Climate Change

Chalk, cheese and climate change: What Trump and Biden think about the environment

While Democrat Biden has a balanced outlook, Republican Trump’s perspective is simply not in agreement with the global climate movement

 
By DTE Staff
Published: Tuesday 03 November 2020
Trump and Biden differ substantially on various climate issues. Photo: @SelckBrenden / Twitter
There is a world of difference between Donald Trump and Joe Biden when it comes to climate change.  Photo: @SelckBrenden / Twitter There is a world of difference between Donald Trump and Joe Biden when it comes to climate change. Photo: @SelckBrenden / Twitter

As election night dawns in America, a look at the stated stands of the two candidates for the presidency gives an inkling as to where the global climate movement could be headed post-election.

On select issues concerning global climate, Donald John Trump of the Republican Party and Joseph Biden of the Democratic Party differ significantly. While Biden comes across as having a balanced outlook, climate denier Trump’s perspective is simply not in agreement with the global climate movement.

Let us take a quick look at what these stands are.

First, consider climate planning. Biden has announced a $2 trillion climate plan, has set targets of providing 100 per cent clean electricity by 2035 and achieving a ‘Net Zero’ emissions scenario by 2050. A ‘Net Zero’ is a situation where carbon dioxide emissions are nil due to balancing them with removal or simply eliminating them altogether.

Trump, shockingly, has not come up with a climate plan till now.

Then there are fossil fuels. Biden does not support a ban on fracking, which is a highly polluting process. Drilling is done deep into the ground, following which a water mixture is injected under high pressure into the ground. This is done to extract gas trapped in rock. Trump actively supports fracking.

Biden also wants to end subsidies on fossil fuels. He has stated that he would ban new offshore drilling and new permits on public lands. These lands are ‘held in trust for the American people’ by the US federal government and managed by a number of federal agencies.

Trump on the other hand, wants to boost US oil and gas production. He pushed policies to back the coal industry during his tenure despite its imminent decline.

Both candidates differ substantially on renewable energy. Biden has promised clean electricity by 2035 for the US. He has also announced that he is committed to investing in research on renewables as well as jobs.

Trump’s stand on renewables is bizarre though. Wind energy ‘kills birds’ according to him. He has also stated that ‘solar energy does not quite have it yet’ and cannot power factories. The Paris Agreement, signed five years ago in the French capital, was intended to halt the effects of climate change globally. Biden, who was Vice President in the Barack Obama presidency then, had supported him in joining the Agreement in 2015.

Trump, during his presidency, withdrew the US from the accord. November 4, 2020, the day after the election, is the date set for the US to officially withdraw from the Paris Agreement.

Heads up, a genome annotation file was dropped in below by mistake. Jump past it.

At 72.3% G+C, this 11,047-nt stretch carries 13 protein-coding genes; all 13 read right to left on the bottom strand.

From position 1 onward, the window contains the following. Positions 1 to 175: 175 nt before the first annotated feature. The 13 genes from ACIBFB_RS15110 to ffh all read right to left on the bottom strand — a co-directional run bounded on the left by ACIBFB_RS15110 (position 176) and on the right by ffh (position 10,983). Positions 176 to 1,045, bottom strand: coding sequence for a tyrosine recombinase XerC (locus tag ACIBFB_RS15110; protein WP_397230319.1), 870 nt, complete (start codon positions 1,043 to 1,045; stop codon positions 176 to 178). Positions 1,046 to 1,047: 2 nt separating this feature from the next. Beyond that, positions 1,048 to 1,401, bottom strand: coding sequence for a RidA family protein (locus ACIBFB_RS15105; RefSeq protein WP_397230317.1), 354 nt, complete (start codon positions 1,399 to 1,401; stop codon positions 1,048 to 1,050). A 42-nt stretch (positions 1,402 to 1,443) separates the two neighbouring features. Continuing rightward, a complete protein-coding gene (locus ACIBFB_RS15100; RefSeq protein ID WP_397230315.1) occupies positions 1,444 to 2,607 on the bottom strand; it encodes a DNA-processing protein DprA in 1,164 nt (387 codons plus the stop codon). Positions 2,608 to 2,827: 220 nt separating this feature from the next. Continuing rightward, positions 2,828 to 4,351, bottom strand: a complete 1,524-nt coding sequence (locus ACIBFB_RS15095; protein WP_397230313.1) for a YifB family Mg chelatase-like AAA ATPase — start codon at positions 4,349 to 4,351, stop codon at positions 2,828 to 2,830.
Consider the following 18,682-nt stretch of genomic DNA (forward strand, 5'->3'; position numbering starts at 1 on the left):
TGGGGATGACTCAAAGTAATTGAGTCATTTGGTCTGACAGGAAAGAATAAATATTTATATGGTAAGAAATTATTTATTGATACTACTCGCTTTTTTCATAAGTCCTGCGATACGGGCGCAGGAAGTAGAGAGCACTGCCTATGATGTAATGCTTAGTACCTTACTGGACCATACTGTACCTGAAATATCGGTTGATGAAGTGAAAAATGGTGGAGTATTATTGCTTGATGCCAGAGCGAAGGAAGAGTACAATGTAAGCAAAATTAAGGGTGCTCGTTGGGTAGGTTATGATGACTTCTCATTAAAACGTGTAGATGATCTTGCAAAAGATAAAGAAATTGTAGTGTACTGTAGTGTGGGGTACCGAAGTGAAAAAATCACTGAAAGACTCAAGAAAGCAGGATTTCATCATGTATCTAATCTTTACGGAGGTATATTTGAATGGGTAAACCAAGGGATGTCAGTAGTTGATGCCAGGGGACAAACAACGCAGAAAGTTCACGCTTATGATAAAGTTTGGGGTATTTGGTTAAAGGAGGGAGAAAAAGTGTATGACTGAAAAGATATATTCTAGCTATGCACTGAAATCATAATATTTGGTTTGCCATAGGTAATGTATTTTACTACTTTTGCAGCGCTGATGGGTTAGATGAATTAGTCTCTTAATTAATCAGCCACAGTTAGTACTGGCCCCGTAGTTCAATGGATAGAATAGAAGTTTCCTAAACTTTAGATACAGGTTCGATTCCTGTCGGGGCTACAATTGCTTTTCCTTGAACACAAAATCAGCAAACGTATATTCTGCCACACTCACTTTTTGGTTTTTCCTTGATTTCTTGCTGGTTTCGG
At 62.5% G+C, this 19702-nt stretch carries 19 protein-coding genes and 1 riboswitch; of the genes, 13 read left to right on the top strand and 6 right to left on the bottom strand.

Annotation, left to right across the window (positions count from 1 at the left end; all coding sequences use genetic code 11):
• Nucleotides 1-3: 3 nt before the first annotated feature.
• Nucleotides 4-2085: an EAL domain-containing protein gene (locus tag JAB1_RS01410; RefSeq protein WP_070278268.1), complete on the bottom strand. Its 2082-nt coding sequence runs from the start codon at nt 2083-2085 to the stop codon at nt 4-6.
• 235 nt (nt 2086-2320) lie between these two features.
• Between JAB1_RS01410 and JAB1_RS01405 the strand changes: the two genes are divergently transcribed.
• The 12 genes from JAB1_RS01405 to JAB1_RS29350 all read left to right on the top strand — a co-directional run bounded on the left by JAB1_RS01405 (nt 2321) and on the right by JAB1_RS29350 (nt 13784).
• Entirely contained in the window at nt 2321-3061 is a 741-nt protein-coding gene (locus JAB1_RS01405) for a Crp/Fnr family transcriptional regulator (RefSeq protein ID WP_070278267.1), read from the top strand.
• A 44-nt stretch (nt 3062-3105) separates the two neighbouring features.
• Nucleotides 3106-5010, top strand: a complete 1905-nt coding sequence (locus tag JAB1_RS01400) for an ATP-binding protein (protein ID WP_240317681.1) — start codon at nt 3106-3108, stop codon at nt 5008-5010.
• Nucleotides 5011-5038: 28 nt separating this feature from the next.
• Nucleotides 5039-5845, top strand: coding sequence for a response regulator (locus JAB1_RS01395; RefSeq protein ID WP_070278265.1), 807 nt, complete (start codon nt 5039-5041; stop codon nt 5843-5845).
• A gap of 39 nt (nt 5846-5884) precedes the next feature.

Biden has pledged that the US will rejoin the Agreement if he is elected.

Trump has no respect at all for environmental regulations. He rolled back 150 such rules. Biden wants to reinstate fuel efficiency standards, strengthen pollution laws and wants to strengthen protections in several areas.

On climate justice, Biden had committed to giving 40 per cent of climate investments to disadvantaged communities. Trump, on the other hand, has not acknowledged the concept of climate justice till now. He has actively denied relief funds to states suffering from wildfires and other climate disasters.

Trump also does not believe in climate science. He got the term ‘climate change’ removed from government websites and said there was no consensus on climate change. Biden has pledged to listen to climate scientists though.

Trump does not believe in the US Green New Deal and says it will kill millions of American jobs. While Biden too has not fully endorsed it, he has, nevertheless extracted parts of it and used them in his climate action plan.

Climate issue Biden Trump
Climate plan Announced $2 trillion climate plan, targets of 100% clean electricity by 2035 and Net Zero by 2050 No climate plan
Fossil fuels Does not support a fracking ban, wants to end fossil fuel subsidies, would ban new offshore drilling and new permits on public lands Wants to boost US oil and gas production, pushed policies to back the coal industry despite its imminent decline
Renewable energy Committed to invest in renewable energy research and jobs, pledged 100% clean electricity by 2035 Claims that wind energy kills birds and solar energy “doesn’t quite have it yet” and cannot power factories
The Paris Agreement Supported Obama in joining the Agreement in 2015, pledged to rejoin if elected Withdrew the US from the Agreement, withdrawal can take effect Nov 4 onwards
Environmental regulations Wants to reinstate fuel efficiency standards, strengthen pollution laws, restore protections to several areas Rolled back over 150 climate-friendly regulations
Climate justice Committed to giving 40% of climate investments to disadvantaged communities No acknowledgement, has actively denied relief funds to states suffering from wildfires and other climate disasters
Climate science Pledged to listen to climate scientists Denied scientific consensus on climate change, scrubbed mention of climate change from government websites
Green New Deal Has not endorsed the Green New Deal, but has drawn elements from it in his climate plan Has not endorsed the Green New Deal, thinks it will kill millions of jobs
Fracking Does not support a nation-wide ban, views it as important for the transition to renewables Actively supports fracking

 

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